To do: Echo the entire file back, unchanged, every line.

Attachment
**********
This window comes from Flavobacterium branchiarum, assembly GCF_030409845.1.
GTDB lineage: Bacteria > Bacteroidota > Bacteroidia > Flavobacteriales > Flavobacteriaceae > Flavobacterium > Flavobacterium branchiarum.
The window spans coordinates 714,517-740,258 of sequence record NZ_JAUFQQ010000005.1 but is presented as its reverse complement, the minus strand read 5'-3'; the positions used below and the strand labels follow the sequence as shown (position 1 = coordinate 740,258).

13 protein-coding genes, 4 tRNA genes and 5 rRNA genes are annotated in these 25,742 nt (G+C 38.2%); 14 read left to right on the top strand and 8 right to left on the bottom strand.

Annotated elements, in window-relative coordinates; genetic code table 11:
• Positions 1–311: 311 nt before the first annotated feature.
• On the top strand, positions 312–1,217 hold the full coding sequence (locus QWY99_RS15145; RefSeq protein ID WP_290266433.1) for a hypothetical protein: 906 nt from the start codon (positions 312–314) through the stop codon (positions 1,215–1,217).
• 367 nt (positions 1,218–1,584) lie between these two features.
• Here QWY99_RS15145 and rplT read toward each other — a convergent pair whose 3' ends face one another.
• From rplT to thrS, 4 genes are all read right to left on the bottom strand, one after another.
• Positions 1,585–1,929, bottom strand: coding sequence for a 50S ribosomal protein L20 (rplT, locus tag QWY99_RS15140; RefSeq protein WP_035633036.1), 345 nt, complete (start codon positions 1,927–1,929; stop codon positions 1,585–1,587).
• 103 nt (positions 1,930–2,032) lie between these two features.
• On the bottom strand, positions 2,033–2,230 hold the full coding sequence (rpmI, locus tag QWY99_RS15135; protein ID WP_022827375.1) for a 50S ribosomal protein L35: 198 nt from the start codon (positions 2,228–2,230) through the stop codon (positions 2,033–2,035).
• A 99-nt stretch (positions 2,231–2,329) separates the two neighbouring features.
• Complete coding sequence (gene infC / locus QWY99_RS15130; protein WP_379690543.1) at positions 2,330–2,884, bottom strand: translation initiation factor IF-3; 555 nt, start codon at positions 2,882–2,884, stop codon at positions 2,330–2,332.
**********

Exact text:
This window comes from Flavobacterium branchiarum, assembly GCF_030409845.1.
GTDB lineage: Bacteria > Bacteroidota > Bacteroidia > Flavobacteriales > Flavobacteriaceae > Flavobacterium > Flavobacterium branchiarum.
The window spans coordinates 714,517-740,258 of sequence record NZ_JAUFQQ010000005.1 but is presented as its reverse complement, the minus strand read 5'-3'; the positions used below and the strand labels follow the sequence as shown (position 1 = coordinate 740,258).

13 protein-coding genes, 4 tRNA genes and 5 rRNA genes are annotated in these 25,742 nt (G+C 38.2%); 14 read left to right on the top strand and 8 right to left on the bottom strand.

Annotated elements, in window-relative coordinates; genetic code table 11:
• Positions 1–311: 311 nt before the first annotated feature.
• On the top strand, positions 312–1,217 hold the full coding sequence (locus QWY99_RS15145; RefSeq protein ID WP_290266433.1) for a hypothetical protein: 906 nt from the start codon (positions 312–314) through the stop codon (positions 1,215–1,217).
• 367 nt (positions 1,218–1,584) lie between these two features.
• Here QWY99_RS15145 and rplT read toward each other — a convergent pair whose 3' ends face one another.
• From rplT to thrS, 4 genes are all read right to left on the bottom strand, one after another.
• Positions 1,585–1,929, bottom strand: coding sequence for a 50S ribosomal protein L20 (rplT, locus tag QWY99_RS15140; RefSeq protein WP_035633036.1), 345 nt, complete (start codon positions 1,927–1,929; stop codon positions 1,585–1,587).
• 103 nt (positions 1,930–2,032) lie between these two features.
• On the bottom strand, positions 2,033–2,230 hold the full coding sequence (rpmI, locus tag QWY99_RS15135; protein ID WP_022827375.1) for a 50S ribosomal protein L35: 198 nt from the start codon (positions 2,228–2,230) through the stop codon (positions 2,033–2,035).
• A 99-nt stretch (positions 2,231–2,329) separates the two neighbouring features.
• Complete coding sequence (gene infC / locus QWY99_RS15130; protein WP_379690543.1) at positions 2,330–2,884, bottom strand: translation initiation factor IF-3; 555 nt, start codon at positions 2,882–2,884, stop codon at positions 2,330–2,332.